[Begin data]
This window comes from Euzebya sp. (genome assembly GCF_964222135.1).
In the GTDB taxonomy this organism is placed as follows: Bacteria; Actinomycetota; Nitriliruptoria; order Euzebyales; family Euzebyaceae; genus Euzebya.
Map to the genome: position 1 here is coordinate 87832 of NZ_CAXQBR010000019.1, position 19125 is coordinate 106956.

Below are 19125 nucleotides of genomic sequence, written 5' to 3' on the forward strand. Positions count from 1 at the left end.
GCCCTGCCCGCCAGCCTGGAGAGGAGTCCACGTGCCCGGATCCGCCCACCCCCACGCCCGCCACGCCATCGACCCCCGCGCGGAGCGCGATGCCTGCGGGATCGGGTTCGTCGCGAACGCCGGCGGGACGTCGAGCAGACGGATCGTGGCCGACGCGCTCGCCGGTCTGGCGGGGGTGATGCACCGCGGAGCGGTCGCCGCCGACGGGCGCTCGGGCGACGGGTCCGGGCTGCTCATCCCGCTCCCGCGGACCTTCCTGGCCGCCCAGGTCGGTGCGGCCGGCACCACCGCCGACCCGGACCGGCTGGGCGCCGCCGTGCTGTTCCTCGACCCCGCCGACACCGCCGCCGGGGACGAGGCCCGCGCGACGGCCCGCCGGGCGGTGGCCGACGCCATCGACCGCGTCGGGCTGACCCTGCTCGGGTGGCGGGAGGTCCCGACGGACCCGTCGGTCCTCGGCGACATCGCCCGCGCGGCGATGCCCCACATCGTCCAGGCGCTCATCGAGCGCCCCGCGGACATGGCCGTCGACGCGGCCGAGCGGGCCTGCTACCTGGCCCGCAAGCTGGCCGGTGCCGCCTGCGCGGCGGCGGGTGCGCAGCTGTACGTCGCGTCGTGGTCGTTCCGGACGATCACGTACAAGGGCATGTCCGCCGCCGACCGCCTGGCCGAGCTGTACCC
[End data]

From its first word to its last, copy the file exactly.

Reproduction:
This window comes from Euzebya sp. (genome assembly GCF_964222135.1).
In the GTDB taxonomy this organism is placed as follows: Bacteria; Actinomycetota; Nitriliruptoria; order Euzebyales; family Euzebyaceae; genus Euzebya.
Map to the genome: position 1 here is coordinate 87832 of NZ_CAXQBR010000019.1, position 19125 is coordinate 106956.

Below are 19125 nucleotides of genomic sequence, written 5' to 3' on the forward strand. Positions count from 1 at the left end.
GCCCTGCCCGCCAGCCTGGAGAGGAGTCCACGTGCCCGGATCCGCCCACCCCCACGCCCGCCACGCCATCGACCCCCGCGCGGAGCGCGATGCCTGCGGGATCGGGTTCGTCGCGAACGCCGGCGGGACGTCGAGCAGACGGATCGTGGCCGACGCGCTCGCCGGTCTGGCGGGGGTGATGCACCGCGGAGCGGTCGCCGCCGACGGGCGCTCGGGCGACGGGTCCGGGCTGCTCATCCCGCTCCCGCGGACCTTCCTGGCCGCCCAGGTCGGTGCGGCCGGCACCACCGCCGACCCGGACCGGCTGGGCGCCGCCGTGCTGTTCCTCGACCCCGCCGACACCGCCGCCGGGGACGAGGCCCGCGCGACGGCCCGCCGGGCGGTGGCCGACGCCATCGACCGCGTCGGGCTGACCCTGCTCGGGTGGCGGGAGGTCCCGACGGACCCGTCGGTCCTCGGCGACATCGCCCGCGCGGCGATGCCCCACATCGTCCAGGCGCTCATCGAGCGCCCCGCGGACATGGCCGTCGACGCGGCCGAGCGGGCCTGCTACCTGGCCCGCAAGCTGGCCGGTGCCGCCTGCGCGGCGGCGGGTGCGCAGCTGTACGTCGCGTCGTGGTCGTTCCGGACGATCACGTACAAGGGCATGTCCGCCGCCGACCGCCTGGCCGAGCTGTACCC